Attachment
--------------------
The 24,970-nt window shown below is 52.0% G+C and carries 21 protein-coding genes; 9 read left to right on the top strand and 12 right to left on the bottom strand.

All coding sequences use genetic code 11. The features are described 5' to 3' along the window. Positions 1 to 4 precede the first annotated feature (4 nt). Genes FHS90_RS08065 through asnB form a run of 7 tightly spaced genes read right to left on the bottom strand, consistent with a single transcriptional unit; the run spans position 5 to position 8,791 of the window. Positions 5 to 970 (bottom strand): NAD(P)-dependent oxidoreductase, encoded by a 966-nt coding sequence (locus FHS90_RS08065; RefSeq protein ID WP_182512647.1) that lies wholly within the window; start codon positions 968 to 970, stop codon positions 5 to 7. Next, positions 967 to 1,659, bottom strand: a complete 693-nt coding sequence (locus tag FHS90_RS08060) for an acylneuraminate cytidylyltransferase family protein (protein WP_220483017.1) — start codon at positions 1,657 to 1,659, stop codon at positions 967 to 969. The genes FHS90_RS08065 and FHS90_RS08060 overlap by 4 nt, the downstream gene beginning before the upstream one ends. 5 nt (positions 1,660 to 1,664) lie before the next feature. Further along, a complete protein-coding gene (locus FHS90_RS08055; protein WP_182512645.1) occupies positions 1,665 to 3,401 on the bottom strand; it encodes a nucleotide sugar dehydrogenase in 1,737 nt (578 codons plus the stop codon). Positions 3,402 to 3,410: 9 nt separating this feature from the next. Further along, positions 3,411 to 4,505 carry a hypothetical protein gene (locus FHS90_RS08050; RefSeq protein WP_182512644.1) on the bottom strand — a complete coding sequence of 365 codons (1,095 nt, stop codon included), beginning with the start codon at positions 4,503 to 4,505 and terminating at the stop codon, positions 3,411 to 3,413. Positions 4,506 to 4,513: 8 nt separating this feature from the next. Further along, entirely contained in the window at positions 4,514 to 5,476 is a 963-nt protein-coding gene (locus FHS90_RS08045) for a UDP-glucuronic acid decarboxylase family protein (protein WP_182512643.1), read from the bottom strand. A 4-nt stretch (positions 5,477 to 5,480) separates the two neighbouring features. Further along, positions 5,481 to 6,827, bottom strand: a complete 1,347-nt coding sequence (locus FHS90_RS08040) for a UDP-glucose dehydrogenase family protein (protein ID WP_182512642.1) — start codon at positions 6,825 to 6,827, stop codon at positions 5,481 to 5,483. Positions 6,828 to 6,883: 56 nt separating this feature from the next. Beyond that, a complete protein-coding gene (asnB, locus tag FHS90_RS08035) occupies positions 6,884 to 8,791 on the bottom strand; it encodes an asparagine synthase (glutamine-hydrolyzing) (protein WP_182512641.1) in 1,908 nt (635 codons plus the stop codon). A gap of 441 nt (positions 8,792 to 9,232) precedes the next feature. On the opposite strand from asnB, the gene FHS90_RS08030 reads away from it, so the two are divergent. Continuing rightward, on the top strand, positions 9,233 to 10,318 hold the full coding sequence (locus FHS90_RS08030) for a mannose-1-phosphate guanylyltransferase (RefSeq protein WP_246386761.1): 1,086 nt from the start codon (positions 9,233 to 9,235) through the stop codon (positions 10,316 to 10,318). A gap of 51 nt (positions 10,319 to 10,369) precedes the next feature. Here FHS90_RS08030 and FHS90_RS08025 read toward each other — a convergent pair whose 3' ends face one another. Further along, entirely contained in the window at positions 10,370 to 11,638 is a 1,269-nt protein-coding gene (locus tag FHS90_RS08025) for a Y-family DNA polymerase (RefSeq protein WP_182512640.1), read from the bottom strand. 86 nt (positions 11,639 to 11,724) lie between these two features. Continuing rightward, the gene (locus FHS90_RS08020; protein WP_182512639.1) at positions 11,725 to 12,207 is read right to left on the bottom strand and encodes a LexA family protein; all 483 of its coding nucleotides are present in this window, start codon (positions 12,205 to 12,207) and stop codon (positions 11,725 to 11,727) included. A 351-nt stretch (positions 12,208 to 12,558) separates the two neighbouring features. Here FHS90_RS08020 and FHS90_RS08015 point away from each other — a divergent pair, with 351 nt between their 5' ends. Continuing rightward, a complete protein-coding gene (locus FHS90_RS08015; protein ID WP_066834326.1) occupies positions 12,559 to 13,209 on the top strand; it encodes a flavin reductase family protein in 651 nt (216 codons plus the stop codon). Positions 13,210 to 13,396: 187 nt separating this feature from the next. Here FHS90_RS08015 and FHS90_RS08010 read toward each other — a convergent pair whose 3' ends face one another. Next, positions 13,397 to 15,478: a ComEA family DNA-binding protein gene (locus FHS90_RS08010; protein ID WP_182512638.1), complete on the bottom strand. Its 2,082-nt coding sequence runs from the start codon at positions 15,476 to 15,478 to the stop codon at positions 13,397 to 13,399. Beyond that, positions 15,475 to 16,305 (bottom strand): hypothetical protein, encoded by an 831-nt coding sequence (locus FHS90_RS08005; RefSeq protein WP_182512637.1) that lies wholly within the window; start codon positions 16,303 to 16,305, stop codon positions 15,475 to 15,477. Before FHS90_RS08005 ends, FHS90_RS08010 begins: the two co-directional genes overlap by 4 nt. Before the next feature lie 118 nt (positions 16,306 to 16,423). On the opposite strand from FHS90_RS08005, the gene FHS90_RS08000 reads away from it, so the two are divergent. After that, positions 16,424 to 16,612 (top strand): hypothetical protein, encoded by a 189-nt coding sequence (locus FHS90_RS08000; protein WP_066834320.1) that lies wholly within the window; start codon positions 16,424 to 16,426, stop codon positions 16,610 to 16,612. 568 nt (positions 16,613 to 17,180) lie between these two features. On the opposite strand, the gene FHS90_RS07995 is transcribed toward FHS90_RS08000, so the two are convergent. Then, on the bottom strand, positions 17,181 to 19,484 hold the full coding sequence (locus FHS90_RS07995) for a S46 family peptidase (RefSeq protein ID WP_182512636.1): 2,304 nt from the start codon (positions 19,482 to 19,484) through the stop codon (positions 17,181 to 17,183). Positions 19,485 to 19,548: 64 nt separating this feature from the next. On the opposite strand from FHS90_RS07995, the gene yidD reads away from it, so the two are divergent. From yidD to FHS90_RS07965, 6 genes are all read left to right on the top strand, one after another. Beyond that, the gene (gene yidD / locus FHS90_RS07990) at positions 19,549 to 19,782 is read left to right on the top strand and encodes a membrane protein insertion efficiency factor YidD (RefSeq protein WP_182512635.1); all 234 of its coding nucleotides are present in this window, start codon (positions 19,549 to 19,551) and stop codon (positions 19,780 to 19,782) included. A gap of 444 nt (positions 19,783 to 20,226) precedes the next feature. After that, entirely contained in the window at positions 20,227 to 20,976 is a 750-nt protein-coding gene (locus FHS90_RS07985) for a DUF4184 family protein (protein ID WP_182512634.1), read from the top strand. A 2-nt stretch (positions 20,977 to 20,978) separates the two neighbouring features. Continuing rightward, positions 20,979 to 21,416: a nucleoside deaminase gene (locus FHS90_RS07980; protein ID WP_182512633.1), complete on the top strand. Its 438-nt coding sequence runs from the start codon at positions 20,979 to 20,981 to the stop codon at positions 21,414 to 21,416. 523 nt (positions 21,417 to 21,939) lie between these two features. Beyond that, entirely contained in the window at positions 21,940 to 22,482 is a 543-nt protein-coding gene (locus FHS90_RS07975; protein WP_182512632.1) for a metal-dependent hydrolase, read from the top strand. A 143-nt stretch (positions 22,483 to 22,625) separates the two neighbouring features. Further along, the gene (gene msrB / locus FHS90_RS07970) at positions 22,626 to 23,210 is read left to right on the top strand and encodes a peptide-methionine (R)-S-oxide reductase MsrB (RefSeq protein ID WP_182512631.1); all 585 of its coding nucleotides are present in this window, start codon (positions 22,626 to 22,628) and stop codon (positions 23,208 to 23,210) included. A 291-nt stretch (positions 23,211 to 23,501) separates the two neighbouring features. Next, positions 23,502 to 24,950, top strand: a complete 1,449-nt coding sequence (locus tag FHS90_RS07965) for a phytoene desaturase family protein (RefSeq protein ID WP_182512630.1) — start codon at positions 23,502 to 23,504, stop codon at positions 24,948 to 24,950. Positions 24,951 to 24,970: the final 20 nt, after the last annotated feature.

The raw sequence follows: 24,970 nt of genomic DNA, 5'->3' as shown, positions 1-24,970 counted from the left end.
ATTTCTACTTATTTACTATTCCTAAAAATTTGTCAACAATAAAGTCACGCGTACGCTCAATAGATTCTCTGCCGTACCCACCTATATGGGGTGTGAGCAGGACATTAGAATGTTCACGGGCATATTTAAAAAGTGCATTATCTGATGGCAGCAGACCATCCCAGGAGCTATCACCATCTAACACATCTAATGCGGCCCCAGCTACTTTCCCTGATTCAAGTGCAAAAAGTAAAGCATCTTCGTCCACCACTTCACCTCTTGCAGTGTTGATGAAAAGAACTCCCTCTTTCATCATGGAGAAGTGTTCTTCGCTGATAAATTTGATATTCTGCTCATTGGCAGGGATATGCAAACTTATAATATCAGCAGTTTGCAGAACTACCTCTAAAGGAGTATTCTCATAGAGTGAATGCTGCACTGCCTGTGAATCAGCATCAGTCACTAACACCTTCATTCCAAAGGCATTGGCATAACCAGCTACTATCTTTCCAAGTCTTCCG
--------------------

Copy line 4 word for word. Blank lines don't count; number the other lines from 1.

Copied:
ATTTCTACTTATTTACTATTCCTAAAAATTTGTCAACAATAAAGTCACGCGTACGCTCAATAGATTCTCTGCCGTACCCACCTATATGGGGTGTGAGCAGGACATTAGAATGTTCACGGGCATATTTAAAAAGTGCATTATCTGATGGCAGCAGACCATCCCAGGAGCTATCACCATCTAACACATCTAATGCGGCCCCAGCTACTTTCCCTGATTCAAGTGCAAAAAGTAAAGCATCTTCGTCCACCACTTCACCTCTTGCAGTGTTGATGAAAAGAACTCCCTCTTTCATCATGGAGAAGTGTTCTTCGCTGATAAATTTGATATTCTGCTCATTGGCAGGGATATGCAAACTTATAATATCAGCAGTTTGCAGAACTACCTCTAAAGGAGTATTCTCATAGAGTGAATGCTGCACTGCCTGTGAATCAGCATCAGTCACTAACACCTTCATTCCAAAGGCATTGGCATAACCAGCTACTATCTTTCCAAGTCTTCCG